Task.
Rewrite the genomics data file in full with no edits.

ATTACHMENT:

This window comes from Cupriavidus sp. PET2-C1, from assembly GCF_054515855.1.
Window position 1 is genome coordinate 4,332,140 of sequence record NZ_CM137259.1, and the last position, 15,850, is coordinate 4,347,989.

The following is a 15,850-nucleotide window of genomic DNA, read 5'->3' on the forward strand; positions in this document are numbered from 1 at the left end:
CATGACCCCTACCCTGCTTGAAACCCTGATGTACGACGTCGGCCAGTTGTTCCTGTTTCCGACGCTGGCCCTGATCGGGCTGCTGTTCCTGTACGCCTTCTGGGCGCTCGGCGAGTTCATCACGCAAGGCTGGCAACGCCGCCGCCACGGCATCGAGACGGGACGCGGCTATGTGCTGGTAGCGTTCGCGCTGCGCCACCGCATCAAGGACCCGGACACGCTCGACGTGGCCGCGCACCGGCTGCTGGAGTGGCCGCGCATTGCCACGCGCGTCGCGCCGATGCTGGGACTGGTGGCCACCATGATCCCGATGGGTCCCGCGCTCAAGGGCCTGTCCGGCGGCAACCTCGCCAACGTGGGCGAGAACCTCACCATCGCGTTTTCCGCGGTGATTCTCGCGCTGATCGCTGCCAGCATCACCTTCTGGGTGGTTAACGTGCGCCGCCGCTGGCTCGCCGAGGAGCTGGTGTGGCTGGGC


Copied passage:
This window comes from Cupriavidus sp. PET2-C1, from assembly GCF_054515855.1.
Window position 1 is genome coordinate 4,332,140 of sequence record NZ_CM137259.1, and the last position, 15,850, is coordinate 4,347,989.

The following is a 15,850-nucleotide window of genomic DNA, read 5'->3' on the forward strand; positions in this document are numbered from 1 at the left end:
CATGACCCCTACCCTGCTTGAAACCCTGATGTACGACGTCGGCCAGTTGTTCCTGTTTCCGACGCTGGCCCTGATCGGGCTGCTGTTCCTGTACGCCTTCTGGGCGCTCGGCGAGTTCATCACGCAAGGCTGGCAACGCCGCCGCCACGGCATCGAGACGGGACGCGGCTATGTGCTGGTAGCGTTCGCGCTGCGCCACCGCATCAAGGACCCGGACACGCTCGACGTGGCCGCGCACCGGCTGCTGGAGTGGCCGCGCATTGCCACGCGCGTCGCGCCGATGCTGGGACTGGTGGCCACCATGATCCCGATGGGTCCCGCGCTCAAGGGCCTGTCCGGCGGCAACCTCGCCAACGTGGGCGAGAACCTCACCATCGCGTTTTCCGCGGTGATTCTCGCGCTGATCGCTGCCAGCATCACCTTCTGGGTGGTTAACGTGCGCCGCCGCTGGCTCGCCGAGGAGCTGGTGTGGCTGGGC